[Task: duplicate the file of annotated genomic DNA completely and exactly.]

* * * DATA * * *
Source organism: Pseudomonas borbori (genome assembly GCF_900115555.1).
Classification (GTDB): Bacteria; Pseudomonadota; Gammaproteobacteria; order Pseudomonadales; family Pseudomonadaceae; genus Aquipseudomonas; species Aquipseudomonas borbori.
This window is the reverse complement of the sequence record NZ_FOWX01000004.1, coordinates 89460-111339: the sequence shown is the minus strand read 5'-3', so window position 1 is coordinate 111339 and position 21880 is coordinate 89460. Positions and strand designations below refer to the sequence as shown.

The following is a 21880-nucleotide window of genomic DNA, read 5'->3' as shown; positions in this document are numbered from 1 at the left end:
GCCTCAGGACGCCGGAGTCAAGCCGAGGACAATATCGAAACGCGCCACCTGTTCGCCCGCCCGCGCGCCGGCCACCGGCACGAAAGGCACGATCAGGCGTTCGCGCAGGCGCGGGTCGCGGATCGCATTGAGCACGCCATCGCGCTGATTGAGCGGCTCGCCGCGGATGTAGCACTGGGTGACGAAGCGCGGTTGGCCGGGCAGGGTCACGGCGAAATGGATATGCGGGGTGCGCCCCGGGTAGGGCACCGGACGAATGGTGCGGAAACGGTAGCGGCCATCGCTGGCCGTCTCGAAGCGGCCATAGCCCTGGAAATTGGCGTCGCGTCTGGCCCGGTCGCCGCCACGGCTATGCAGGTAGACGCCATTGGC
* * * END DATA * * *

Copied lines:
Source organism: Pseudomonas borbori (genome assembly GCF_900115555.1).
Classification (GTDB): Bacteria; Pseudomonadota; Gammaproteobacteria; order Pseudomonadales; family Pseudomonadaceae; genus Aquipseudomonas; species Aquipseudomonas borbori.
This window is the reverse complement of the sequence record NZ_FOWX01000004.1, coordinates 89460-111339: the sequence shown is the minus strand read 5'-3', so window position 1 is coordinate 111339 and position 21880 is coordinate 89460. Positions and strand designations below refer to the sequence as shown.

The following is a 21880-nucleotide window of genomic DNA, read 5'->3' as shown; positions in this document are numbered from 1 at the left end:
GCCTCAGGACGCCGGAGTCAAGCCGAGGACAATATCGAAACGCGCCACCTGTTCGCCCGCCCGCGCGCCGGCCACCGGCACGAAAGGCACGATCAGGCGTTCGCGCAGGCGCGGGTCGCGGATCGCATTGAGCACGCCATCGCGCTGATTGAGCGGCTCGCCGCGGATGTAGCACTGGGTGACGAAGCGCGGTTGGCCGGGCAGGGTCACGGCGAAATGGATATGCGGGGTGCGCCCCGGGTAGGGCACCGGACGAATGGTGCGGAAACGGTAGCGGCCATCGCTGGCCGTCTCGAAGCGGCCATAGCCCTGGAAATTGGCGTCGCGTCTGGCCCGGTCGCCGCCACGGCTATGCAGGTAGACGCCATTGGC